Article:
Amazon Humorist Redux
Michael Your posting "Amazon Humorist" reminds me of a Mark Twain story. On a speaking tour, Mark Twain was introduced by a local politician. This politician, as he walked around, waiting to make his introduction, never took his hands out of his pockets. Finally, he introduced the writer as "Mark Twain, a comedian who is really funny." Mark Twain stood up and replied: "Ladies and gentlemen, we have a far rarer creature in our midst than a comedian who is really funny. We have a politician who keeps his hands in his own pockets!" Cheers, Friedrich... posted by Friedrich at September 6, 2002 | perma-link | (0) comments

Amazon Humorist
Friedrich -- A reviewer on Amazon who uses the "Amazon Reader's Comment" form as a comedy vehicle, here. Plus, he's genuinely funny. Best, Michael... posted by Michael at September 6, 2002 | perma-link | (0) comments

Policy Break -- Continuum, Reredux
Friedrich -- In our different ways we're both nibbling around the edges of an irksome question. Setup: Given that politics, like any other field, wants to expand; given that any individual or party that succeeds in the field will tend strongly to be one that is seen by the field to be promoting the field's own interests; given that, let's face it, anyone who goes into politics is likely to be driven by a taste for power (and whose attitude towards power, whatever the surface rationale, is generally "More!")... How then can those of us whose preference is to see the political realm minimized and the political grasp frustrated ever expect that anyone in politics (any individual, any party) should ever represent our side? In working for our best interest, he'd be working against his own. A subset of this question: how to explain that a few people over the years (G. Washington, for instance) seem to have done more or less that? (Ie., worked in the best interest of the larger organism, not his own particular component thereof.) Can political progress, if by progress you mean a freeing-up of individuals from the reach of politics, ever occur from within the political realm itself? I haven't the foggiest, myself. But I'd hate to have to depend on altruism and/or luck. All of which explains my general voting strategy: vote for whoever seems likely to do the least damage. Best, Michael... posted by Michael at September 6, 2002 | perma-link | (0) comments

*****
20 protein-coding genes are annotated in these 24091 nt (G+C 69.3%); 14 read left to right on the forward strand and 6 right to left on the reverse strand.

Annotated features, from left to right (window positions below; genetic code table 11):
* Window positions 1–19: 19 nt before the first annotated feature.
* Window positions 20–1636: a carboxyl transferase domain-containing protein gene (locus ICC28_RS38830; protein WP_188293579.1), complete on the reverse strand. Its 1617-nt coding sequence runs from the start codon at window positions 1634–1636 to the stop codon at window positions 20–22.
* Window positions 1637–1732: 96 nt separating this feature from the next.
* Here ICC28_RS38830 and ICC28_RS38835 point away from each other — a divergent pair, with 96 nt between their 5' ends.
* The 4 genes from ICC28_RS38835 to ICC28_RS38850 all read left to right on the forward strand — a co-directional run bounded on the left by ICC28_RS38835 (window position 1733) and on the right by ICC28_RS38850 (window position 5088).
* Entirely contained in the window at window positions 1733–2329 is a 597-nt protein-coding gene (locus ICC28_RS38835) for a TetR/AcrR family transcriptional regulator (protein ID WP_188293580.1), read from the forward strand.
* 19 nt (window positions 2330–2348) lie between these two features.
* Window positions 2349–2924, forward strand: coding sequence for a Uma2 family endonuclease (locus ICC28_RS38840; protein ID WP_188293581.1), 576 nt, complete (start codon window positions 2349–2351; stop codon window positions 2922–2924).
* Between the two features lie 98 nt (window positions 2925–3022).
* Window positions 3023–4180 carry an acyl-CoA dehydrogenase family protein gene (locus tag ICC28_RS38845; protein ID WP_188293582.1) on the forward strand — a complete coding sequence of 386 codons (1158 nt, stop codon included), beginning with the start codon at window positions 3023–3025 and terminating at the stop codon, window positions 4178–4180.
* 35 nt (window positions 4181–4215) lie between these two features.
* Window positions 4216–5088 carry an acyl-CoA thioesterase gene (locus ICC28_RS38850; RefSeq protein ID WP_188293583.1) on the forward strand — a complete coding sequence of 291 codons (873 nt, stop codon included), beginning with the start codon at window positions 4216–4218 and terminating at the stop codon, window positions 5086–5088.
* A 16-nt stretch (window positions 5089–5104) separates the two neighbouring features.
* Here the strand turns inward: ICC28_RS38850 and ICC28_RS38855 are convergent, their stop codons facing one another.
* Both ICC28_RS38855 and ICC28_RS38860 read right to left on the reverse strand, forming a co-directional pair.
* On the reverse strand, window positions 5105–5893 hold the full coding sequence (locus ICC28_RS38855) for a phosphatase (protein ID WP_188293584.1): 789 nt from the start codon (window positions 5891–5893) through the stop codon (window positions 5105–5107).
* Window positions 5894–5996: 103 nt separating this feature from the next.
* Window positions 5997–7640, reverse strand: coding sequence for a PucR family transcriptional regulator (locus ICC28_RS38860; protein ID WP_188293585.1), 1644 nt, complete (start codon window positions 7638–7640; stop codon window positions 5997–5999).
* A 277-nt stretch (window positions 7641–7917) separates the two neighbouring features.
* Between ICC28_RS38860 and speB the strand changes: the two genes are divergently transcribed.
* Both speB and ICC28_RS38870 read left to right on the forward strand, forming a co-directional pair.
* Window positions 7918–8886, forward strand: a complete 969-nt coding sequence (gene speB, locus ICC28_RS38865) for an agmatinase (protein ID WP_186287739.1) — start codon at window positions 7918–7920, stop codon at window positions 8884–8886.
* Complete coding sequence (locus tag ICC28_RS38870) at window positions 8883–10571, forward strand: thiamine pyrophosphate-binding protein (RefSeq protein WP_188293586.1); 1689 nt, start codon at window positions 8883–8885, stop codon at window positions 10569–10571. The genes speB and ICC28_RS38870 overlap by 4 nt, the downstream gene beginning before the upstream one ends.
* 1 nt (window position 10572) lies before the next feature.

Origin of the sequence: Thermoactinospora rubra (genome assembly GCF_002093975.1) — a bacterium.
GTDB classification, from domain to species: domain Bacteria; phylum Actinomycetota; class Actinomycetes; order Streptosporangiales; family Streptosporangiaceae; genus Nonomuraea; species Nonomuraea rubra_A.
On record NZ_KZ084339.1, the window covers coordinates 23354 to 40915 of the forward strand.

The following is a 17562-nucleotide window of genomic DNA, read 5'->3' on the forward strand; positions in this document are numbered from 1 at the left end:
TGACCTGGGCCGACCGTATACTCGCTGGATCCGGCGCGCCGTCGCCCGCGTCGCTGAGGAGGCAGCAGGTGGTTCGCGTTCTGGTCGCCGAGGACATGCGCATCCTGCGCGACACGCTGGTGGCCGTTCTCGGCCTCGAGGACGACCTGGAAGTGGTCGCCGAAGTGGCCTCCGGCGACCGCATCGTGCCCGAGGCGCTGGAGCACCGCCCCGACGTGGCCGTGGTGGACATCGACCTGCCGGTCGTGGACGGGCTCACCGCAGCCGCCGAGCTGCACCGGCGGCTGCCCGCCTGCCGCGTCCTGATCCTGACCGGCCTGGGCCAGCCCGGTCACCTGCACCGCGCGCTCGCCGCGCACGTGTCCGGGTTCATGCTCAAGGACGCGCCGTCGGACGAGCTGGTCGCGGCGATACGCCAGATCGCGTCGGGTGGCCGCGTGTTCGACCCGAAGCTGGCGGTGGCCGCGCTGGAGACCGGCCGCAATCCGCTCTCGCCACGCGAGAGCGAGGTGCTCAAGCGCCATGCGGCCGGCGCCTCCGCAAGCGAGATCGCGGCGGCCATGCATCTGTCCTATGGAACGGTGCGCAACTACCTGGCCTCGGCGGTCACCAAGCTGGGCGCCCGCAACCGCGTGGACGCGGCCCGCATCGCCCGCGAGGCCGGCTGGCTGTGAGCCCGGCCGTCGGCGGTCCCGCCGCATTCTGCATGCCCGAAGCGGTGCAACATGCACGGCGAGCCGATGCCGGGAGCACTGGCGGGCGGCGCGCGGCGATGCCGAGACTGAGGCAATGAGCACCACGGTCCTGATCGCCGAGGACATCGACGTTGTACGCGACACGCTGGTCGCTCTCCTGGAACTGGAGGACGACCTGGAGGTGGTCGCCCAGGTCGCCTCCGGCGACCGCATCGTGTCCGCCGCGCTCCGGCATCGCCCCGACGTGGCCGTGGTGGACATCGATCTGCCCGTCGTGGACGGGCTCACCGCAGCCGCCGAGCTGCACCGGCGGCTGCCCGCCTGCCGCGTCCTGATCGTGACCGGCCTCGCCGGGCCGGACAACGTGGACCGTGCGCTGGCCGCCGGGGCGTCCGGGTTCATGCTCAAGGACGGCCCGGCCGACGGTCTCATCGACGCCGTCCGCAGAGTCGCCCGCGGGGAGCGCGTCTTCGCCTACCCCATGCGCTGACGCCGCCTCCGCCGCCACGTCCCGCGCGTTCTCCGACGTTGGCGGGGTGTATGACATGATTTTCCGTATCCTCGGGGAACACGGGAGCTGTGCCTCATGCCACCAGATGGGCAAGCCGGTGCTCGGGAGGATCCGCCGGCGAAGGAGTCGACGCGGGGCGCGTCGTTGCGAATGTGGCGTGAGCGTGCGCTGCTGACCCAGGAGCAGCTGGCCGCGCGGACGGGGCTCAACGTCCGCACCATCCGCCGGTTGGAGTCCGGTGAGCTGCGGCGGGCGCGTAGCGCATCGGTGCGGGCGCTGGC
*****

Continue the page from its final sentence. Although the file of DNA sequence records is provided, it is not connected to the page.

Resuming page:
Policy Break -- Continuum, Redux